So many things to do for elderly mother! She needs a personal assistant.

Started by

constant questions, constant errands.


Hey, I need a personal assistant, but, sigh, no one has seen fit to provide me with one. :-D

I see on your profile that your mother is at home. Do you live with her, or see her often? Are her demands getting to you?
Can you set some boundaries, such as a schedule for errands? Say, a few days of the week that are convenient for you? I do for my Mom any day of the week, but the only thing I do is take care of her at this point. She is almost 96. So, I feel she needs me most right now. If you are tired, let her know you are tired. If you don't have the answer, maybe tell her she can write down the questions and you will look them up online when you get to it and print her off the answers. Does she have something she is working on that requires a deadline? I have found through this site and others that we have to take care of ourselves or we will not be able to take care of them. It is not selfish, it is necessary. I have had to value myself a little more, not more than others. Just more than I valued myself before. After all, they value themselves.
Wait, there are services that will help. At least where I live, in Southern Wisconsin, we have supportive home care. Here are some of the things they'll do:

Assistance with activities of daily living such as meal prep, laundry, grocery shopping and other errands
Respite care, companionship and supervision
Assistance with medication reminders
Personal care like grooming, bathing, toileting and dressing
Routine household upkeep, including general housekeeping chores, lawn mowing or snow removal
Overnight, weekend and 24-hour care
Transportation for appointments and errands

These services are not covered by Medicare, but you can pick what you want help with for your mother. I was looking into this for my parents, but they've decided to go into assisted living.

I think it's important to help our parents, but it's not okay to allow them to take over our lives to the point where we're overwhelmed, exhausted and resentful. My husband found this information thru our county Health Department. Hope you have something similar.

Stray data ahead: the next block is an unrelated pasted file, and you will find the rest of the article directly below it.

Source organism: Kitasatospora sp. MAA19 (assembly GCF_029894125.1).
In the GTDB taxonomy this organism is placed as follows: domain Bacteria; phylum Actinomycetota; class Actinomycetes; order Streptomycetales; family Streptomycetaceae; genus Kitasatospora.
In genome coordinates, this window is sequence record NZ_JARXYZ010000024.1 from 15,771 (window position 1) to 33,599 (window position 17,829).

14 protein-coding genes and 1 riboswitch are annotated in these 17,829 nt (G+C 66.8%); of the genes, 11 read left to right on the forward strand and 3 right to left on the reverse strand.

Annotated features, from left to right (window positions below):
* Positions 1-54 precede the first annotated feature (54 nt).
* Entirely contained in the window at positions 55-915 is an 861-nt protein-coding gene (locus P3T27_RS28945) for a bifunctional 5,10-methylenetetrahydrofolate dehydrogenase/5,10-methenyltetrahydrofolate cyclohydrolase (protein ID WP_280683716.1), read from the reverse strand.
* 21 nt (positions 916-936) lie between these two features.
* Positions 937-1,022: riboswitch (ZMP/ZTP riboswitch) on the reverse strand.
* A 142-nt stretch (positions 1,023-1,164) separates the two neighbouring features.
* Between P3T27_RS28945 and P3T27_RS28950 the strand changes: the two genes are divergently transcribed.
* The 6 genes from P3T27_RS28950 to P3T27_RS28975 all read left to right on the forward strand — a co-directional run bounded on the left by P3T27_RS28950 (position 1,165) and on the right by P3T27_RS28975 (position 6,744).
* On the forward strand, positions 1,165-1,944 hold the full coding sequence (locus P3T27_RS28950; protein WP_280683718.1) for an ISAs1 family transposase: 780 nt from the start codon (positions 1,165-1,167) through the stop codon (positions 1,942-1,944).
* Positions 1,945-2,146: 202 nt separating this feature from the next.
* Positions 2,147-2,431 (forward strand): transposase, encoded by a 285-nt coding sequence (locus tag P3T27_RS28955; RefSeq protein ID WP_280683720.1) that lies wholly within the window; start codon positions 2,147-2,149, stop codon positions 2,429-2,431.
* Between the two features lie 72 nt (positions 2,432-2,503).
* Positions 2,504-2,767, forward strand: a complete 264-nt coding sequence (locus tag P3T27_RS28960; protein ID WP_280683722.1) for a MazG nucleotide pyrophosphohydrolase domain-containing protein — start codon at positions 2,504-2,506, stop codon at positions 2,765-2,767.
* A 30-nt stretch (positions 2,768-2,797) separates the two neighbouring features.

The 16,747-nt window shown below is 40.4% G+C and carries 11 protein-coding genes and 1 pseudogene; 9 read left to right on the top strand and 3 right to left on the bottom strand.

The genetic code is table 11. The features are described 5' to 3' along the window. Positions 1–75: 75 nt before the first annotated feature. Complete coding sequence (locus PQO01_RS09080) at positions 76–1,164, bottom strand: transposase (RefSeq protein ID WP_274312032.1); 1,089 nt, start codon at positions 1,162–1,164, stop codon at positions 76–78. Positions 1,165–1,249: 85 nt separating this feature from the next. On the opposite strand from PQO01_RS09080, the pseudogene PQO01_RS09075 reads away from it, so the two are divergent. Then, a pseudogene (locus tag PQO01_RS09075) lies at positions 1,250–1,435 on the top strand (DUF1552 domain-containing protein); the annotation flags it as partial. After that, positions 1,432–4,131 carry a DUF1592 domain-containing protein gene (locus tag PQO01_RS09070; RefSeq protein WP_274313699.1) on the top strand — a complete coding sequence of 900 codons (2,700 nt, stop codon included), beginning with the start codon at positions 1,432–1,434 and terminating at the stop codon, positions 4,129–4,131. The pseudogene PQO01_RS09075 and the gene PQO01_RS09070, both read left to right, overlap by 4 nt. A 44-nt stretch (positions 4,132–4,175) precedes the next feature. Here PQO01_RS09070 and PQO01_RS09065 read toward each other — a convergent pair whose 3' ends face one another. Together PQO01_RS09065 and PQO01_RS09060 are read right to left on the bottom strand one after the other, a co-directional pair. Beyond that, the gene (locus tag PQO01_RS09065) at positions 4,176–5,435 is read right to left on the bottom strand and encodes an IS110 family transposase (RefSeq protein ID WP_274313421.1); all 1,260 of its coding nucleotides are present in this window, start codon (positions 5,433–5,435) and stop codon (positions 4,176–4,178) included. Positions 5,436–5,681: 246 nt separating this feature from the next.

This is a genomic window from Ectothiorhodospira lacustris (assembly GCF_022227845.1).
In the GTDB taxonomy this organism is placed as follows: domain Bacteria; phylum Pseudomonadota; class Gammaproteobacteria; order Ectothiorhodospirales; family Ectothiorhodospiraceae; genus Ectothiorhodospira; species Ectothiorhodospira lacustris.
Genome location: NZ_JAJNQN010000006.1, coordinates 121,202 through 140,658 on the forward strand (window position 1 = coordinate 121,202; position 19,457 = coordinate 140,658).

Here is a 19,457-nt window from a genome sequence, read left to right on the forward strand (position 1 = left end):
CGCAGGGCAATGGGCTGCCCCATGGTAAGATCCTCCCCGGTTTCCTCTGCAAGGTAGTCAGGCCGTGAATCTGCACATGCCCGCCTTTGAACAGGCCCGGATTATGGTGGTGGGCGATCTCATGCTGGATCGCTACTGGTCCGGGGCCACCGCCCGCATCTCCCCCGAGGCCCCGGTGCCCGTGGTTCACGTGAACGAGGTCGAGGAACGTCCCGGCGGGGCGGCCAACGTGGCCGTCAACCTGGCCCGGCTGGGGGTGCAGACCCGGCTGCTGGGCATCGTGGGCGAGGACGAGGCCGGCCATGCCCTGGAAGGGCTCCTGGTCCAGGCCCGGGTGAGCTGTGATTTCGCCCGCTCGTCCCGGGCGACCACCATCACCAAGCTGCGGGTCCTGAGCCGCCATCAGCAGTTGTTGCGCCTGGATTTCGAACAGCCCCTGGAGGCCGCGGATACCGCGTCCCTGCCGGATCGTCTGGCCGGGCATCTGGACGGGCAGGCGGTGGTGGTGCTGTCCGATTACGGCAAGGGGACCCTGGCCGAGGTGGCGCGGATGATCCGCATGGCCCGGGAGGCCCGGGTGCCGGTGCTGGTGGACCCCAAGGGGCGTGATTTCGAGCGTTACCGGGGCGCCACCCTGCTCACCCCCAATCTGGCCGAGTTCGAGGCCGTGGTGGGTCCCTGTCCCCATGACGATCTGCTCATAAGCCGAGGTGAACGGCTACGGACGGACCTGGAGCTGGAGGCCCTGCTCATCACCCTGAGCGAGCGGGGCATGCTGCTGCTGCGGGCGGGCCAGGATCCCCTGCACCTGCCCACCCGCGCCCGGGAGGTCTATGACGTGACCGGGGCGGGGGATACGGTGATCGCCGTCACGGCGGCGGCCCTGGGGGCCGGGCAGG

I am taking care of my mother which is full time, I have no support or help from anyone. I don't know how long I can do this, my husband gives me no support at all and makes me feel guilty, what do you do???
If your mother is as old as you say she is, I would inquire with her primary care physician about in-home care services that may be provided via medicare if she qualifies.
Do yourself and your mother a favor and look into it. I am retired and caring for my father full time and my distant mother part time, but I still receive some in home services for my father. He will also be starting a senior activity program where they pick him up and bring him home 5 days a week. This will give me some much needed respite as well.
Contact your local agency on aging and see what is available in your area.
Cyber hugs,
I feel u. I need a personal assistant to manage my life while I do my Moms!
There is hope and help. You just need to make a couple of phone calls and speak with the Counsel on Aging and her doctor. The doctor may have to complete some paperwork, but at least it will be better than what you have right now.
I went through your same situation when I was still working. I do understand.
What do you do when you have two parents that need help, they won't go to assisted living, and refuse a nurse? One of them has dementia, and my father is not equipped to handle her. Also, we were told even if we get a nurse, medicare will not pay for it. What can we do?